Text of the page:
• Do you learn better from asking, or from the answers? I could give advice, but it wouldn't be appropriate as an "answer", as the first line would say "stop doing what you are doing". I've written hundreds of thousands of lines of C++, and have never written anything similar to your snippets. Classes, member/virtual functions, constructors, etc. are less complicated as your questions indicate. I'd advise you to learn more about C++, or ask more generic questions, as there's no point in answering questions about an approach that will never work, and is unrelated to how anybody writes C++. Commented Nov 14, 2021 at 1:15
  • Anyway, you may want to read this: reverseengineering.stackexchange.com/questions/26006/… Commented Nov 14, 2021 at 1:15

2 Answers 2


A cleaner and safer(no mem leaks) solution to this problem would be:

struct Game {
    // Define fields so that the size matches the original struct size
    using ConstructorT = Game*(__fastcall)(Game* thisptr);
    static ConstructorT* Constructor = 0x1405A0F8;

    static Game Create() {
        Game Game{};
        return Game;

int main() {
    Game Game = Game::Create();

The difference between this solution and the one presented is that this one doesn't require you to manage memory by yourself and doesn't have any memory leaks.

        gladius::GameStruct* thisptr = (gladius::GameStruct*)malloc(sizeof(gladius::GameStruct));

If something here throws, you have a memory leak and you need to make sure you clean this memory. In my solution if something later throws, it will be automatically cleaned by the compiler once the scope ends, which is at the end of the function in this example. Also instead of returning an object, you can create and return unique or shared pointer and then do whatever you want with it, which is going to also be nice and safe:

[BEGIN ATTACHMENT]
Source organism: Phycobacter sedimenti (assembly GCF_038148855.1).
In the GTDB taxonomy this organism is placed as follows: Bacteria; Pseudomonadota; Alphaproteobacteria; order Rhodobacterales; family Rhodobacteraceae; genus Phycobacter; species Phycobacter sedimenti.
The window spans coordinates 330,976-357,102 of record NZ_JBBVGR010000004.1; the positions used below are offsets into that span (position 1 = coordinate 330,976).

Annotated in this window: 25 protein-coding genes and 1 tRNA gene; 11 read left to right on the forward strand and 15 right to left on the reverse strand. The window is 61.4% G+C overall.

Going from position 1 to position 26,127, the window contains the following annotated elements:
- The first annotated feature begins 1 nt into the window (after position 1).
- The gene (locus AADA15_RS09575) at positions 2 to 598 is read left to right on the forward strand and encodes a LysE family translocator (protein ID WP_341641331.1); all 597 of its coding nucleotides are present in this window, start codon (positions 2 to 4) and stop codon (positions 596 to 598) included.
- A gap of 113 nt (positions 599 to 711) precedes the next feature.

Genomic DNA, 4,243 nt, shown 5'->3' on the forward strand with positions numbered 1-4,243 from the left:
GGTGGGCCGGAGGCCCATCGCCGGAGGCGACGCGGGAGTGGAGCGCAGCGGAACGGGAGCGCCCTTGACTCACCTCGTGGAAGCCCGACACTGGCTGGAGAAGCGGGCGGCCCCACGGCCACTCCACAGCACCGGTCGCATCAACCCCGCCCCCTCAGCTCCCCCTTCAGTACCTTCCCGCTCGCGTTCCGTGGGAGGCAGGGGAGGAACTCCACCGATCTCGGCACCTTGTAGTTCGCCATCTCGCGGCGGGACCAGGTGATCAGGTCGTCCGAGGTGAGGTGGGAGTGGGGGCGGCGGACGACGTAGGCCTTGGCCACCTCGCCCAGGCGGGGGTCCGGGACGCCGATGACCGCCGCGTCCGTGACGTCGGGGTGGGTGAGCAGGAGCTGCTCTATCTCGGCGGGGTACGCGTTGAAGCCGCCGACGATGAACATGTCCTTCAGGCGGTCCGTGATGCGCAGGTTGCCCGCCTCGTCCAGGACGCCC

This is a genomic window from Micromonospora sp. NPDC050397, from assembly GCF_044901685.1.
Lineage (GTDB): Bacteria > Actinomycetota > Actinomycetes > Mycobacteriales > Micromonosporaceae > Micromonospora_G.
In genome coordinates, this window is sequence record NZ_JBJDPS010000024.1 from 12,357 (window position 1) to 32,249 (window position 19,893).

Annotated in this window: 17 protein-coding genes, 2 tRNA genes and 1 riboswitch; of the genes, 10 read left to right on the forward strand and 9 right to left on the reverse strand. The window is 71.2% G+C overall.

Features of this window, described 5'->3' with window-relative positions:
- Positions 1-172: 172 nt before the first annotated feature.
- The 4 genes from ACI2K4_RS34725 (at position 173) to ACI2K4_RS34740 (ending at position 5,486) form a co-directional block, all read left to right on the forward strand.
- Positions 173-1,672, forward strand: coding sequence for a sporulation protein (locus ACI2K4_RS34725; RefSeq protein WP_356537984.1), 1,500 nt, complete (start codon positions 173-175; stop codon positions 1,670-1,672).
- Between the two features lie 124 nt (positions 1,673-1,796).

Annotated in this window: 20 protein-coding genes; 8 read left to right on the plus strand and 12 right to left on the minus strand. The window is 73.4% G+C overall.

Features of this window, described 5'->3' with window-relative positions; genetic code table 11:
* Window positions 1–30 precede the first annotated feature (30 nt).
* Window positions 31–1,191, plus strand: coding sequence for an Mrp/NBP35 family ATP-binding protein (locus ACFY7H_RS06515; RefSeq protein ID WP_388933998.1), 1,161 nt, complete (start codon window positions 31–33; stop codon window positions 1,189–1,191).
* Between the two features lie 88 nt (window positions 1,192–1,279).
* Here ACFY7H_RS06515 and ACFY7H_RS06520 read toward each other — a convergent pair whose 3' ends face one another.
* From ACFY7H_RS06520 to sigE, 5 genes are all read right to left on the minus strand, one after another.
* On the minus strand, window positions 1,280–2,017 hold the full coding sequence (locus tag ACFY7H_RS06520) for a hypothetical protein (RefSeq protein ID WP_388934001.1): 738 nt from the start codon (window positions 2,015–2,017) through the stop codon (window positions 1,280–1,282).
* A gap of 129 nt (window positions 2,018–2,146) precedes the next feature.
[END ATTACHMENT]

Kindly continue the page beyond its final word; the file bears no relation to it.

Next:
static std::shared_ptr<Game> Create() {
        std::shared_ptr<Game> Game = std::make_shared<Game>();
        return Game;
  • Thank you for sharing. It looks certainly better.
    – Irbis77
    Commented Apr 3 at 15:43

Here is the solution:

The constructor can be called like this:

    gladius::GameStruct* thisptr = (gladius::GameStruct*)malloc(sizeof(gladius::GameStruct));

where sizeof(GameStruct) must match the size of the original constructor. In my case the Game structure should be re-written to have something like:

struct GameStruct : Game{
        DWORD_PTR* unknownPtrA = 0;

        DWORD_PTR* unknownPtrB = 0;

        DWORD_PTR* unknownPtrC = 0;

        DWORD_PTR* unknownPtrD = 0;

        DWORD_PTR* guiObjPtr = 0;

        DWORD_PTR* unknownPtrE = 0;

        DWORD_PTR* unknownPtrF = 0;

        DWORD_PTR* unknownPtrG = 0;

        DWORD_PTR* unknownPtrH = 0;

        DWORD_PTR* unknownPtrI = 0;

        DWORD_PTR* unknownPtrJ = 0;


to bring the pointers in constructor outside of the Game struct. This way it matches the original constructor in what it does and in size (i.e. 11 members 8 bytes each = 88 bytes of size)

Or / and the pointers to the functions should be placed inside the standard C++ functions and be called from there as that way they won't occupy the additional memory space which needs to be allocated.

Your Answer

By clicking “Post Your Answer”, you agree to our terms of service and acknowledge you have read our privacy policy.

Not the answer you're looking for? Browse other questions tagged or ask your own question.